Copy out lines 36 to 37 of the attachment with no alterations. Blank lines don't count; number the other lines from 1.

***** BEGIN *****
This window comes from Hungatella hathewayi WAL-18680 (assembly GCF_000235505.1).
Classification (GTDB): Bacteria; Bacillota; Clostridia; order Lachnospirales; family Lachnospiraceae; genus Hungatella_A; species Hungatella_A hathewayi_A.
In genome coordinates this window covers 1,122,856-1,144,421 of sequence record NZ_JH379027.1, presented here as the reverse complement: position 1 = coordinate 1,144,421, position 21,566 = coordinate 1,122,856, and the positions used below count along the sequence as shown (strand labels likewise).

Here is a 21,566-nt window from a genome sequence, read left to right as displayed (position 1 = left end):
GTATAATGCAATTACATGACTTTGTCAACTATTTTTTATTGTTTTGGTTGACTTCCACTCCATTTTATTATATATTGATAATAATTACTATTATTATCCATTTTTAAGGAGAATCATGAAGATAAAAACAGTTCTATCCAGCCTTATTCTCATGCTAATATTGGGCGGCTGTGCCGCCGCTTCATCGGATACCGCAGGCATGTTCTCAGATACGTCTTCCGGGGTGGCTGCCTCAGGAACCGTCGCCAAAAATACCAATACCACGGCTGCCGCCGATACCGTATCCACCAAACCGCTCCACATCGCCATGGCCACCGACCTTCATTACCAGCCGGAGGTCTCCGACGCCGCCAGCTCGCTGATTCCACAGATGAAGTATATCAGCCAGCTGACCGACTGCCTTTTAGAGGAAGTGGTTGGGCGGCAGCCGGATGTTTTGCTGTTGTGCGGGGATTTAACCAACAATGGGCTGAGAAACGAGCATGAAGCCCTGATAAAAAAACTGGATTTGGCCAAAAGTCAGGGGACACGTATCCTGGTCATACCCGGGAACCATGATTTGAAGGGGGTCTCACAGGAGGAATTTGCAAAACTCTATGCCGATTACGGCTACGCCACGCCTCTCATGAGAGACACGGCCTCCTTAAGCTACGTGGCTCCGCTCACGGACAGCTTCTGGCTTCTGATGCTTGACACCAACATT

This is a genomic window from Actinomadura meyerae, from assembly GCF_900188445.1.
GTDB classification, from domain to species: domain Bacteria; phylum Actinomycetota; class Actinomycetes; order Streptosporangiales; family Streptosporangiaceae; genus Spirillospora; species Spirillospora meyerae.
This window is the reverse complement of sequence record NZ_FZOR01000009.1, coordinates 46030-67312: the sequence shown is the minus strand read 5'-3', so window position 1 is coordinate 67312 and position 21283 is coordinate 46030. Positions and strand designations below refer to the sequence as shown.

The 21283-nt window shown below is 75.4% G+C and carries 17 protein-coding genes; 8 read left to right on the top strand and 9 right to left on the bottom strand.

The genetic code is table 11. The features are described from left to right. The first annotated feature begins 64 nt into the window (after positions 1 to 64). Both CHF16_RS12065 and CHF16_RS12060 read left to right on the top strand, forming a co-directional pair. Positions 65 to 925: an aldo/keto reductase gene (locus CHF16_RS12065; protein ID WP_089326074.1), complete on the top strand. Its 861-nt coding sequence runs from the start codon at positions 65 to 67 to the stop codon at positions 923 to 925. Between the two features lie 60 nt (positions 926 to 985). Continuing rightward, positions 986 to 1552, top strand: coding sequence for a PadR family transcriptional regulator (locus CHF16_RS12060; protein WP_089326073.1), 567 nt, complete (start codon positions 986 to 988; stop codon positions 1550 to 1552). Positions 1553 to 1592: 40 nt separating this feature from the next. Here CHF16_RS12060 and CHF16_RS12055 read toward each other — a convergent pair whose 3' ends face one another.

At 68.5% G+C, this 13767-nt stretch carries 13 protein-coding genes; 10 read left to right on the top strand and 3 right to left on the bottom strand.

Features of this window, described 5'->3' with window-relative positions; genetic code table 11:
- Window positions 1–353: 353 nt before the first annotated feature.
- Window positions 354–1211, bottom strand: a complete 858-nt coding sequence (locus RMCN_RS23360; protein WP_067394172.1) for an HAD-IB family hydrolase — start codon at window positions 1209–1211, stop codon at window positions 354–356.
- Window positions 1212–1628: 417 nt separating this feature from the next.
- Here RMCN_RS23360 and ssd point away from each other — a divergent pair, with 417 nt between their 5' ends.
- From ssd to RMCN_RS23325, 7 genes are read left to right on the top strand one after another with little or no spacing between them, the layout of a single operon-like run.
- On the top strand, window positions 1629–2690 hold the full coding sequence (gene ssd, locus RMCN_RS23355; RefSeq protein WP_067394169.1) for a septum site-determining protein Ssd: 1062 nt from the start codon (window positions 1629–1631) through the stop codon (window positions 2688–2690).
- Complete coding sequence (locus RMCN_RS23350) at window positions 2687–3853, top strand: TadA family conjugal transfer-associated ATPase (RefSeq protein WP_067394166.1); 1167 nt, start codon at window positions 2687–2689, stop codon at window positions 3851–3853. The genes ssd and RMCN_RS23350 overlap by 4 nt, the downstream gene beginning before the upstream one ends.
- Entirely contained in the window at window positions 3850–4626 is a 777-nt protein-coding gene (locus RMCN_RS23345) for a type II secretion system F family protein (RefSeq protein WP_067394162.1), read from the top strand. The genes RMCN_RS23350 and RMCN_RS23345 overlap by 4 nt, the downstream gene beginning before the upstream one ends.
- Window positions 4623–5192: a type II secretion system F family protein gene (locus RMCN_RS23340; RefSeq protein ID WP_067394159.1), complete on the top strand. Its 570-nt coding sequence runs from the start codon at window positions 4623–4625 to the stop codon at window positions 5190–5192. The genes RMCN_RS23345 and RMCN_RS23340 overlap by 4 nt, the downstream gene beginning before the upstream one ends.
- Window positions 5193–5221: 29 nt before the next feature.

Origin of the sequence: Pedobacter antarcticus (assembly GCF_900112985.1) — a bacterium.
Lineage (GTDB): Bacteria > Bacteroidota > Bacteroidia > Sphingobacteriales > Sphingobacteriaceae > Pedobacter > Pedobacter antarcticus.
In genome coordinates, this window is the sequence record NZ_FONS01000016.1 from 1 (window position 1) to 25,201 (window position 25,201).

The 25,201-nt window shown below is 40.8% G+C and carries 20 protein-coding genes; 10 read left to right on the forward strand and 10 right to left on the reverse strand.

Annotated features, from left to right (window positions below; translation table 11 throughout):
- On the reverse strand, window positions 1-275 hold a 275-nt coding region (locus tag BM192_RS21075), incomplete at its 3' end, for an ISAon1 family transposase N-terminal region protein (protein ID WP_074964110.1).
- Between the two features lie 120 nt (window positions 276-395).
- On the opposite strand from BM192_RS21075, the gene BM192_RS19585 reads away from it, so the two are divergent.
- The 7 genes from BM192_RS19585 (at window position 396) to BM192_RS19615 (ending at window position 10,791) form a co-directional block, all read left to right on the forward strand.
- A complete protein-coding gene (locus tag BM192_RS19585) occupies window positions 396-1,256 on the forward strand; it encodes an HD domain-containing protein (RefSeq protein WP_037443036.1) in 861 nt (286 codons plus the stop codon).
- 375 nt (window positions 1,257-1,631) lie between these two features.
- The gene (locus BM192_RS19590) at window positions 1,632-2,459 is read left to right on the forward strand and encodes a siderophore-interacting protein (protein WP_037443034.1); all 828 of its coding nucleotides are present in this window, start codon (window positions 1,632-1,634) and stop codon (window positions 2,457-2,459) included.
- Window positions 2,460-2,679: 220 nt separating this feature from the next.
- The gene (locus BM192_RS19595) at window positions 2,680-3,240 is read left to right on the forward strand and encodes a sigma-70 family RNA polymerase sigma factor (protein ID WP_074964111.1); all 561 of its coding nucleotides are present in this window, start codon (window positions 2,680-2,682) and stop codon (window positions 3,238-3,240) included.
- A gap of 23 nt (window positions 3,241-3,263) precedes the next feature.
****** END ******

- The gene (locus BM192_RS19595) at window positions 2,680-3,240 is read left to right on the forward strand and encodes a sigma-70 family RNA polymerase sigma factor (protein ID WP_074964111.1); all 561 of its coding nucleotides are present in this window, start codon (window positions 2,680-2,682) and stop codon (window positions 3,238-3,240) included.
- A gap of 23 nt (window positions 3,241-3,263) precedes the next feature.